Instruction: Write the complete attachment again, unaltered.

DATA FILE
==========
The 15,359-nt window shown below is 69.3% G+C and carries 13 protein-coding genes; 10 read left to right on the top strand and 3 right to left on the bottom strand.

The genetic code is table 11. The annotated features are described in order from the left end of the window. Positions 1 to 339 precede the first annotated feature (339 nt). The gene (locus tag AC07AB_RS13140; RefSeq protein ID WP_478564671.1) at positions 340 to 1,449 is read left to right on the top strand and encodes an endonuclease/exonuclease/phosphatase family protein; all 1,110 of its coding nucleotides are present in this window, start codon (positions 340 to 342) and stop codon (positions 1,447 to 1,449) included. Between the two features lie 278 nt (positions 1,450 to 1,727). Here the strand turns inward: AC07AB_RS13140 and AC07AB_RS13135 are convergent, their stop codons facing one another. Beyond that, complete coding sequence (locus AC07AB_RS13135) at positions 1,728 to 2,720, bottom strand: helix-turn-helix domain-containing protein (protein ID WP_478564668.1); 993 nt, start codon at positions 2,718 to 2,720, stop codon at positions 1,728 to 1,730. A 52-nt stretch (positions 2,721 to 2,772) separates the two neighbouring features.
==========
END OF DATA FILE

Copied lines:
The 15,359-nt window shown below is 69.3% G+C and carries 13 protein-coding genes; 10 read left to right on the top strand and 3 right to left on the bottom strand.

The genetic code is table 11. The annotated features are described in order from the left end of the window. Positions 1 to 339 precede the first annotated feature (339 nt). The gene (locus tag AC07AB_RS13140; RefSeq protein ID WP_478564671.1) at positions 340 to 1,449 is read left to right on the top strand and encodes an endonuclease/exonuclease/phosphatase family protein; all 1,110 of its coding nucleotides are present in this window, start codon (positions 340 to 342) and stop codon (positions 1,447 to 1,449) included. Between the two features lie 278 nt (positions 1,450 to 1,727). Here the strand turns inward: AC07AB_RS13140 and AC07AB_RS13135 are convergent, their stop codons facing one another. Beyond that, complete coding sequence (locus AC07AB_RS13135) at positions 1,728 to 2,720, bottom strand: helix-turn-helix domain-containing protein (protein ID WP_478564668.1); 993 nt, start codon at positions 2,718 to 2,720, stop codon at positions 1,728 to 1,730. A 52-nt stretch (positions 2,721 to 2,772) separates the two neighbouring features.